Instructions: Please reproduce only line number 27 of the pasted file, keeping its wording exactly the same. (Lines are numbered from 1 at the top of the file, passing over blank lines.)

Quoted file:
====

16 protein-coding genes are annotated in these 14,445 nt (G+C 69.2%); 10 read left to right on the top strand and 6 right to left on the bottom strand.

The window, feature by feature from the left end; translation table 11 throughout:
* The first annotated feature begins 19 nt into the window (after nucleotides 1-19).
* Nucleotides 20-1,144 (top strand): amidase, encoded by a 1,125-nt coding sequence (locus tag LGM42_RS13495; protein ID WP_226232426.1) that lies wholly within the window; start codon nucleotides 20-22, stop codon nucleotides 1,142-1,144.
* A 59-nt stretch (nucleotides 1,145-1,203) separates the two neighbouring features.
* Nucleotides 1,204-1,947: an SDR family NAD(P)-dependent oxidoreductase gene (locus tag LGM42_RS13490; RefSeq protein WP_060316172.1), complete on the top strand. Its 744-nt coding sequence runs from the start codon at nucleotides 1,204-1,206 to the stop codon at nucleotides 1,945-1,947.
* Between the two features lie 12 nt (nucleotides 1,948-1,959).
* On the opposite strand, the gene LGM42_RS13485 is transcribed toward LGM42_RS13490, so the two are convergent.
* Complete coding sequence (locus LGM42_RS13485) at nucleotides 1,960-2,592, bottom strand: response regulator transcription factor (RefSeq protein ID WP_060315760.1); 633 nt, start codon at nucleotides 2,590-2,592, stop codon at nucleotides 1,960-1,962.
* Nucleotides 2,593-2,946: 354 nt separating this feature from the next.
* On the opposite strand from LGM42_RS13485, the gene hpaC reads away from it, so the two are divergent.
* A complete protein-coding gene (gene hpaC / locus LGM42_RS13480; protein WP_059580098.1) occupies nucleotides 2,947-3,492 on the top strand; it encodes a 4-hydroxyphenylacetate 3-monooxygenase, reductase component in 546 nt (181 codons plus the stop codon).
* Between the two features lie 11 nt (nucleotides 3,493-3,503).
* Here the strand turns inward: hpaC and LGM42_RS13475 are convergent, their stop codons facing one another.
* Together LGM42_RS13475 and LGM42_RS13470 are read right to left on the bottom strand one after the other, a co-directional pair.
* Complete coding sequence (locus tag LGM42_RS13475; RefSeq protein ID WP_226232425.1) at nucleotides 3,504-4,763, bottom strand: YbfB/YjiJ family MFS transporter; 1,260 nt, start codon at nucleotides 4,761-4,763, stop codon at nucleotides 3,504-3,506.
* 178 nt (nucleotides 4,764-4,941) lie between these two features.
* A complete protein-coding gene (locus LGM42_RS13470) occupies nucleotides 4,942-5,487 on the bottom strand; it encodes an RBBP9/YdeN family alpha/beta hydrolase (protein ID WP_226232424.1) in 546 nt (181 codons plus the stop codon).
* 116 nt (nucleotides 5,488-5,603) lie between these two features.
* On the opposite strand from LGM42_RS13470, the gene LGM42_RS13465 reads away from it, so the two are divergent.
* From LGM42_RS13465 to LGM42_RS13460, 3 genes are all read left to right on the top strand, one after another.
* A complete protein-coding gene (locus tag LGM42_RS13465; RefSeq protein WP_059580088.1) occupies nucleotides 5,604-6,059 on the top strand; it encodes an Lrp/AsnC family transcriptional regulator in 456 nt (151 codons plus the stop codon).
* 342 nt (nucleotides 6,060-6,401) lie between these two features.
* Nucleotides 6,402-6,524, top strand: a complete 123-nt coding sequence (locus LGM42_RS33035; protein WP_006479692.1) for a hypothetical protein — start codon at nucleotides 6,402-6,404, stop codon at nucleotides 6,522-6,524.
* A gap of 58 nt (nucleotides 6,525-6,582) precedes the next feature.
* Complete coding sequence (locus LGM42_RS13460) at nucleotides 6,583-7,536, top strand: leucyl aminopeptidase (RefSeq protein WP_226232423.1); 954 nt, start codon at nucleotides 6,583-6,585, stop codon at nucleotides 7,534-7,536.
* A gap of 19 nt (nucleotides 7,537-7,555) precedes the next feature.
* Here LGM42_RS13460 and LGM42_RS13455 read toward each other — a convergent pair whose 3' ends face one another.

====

* A gap of 19 nt (nucleotides 7,537-7,555) precedes the next feature.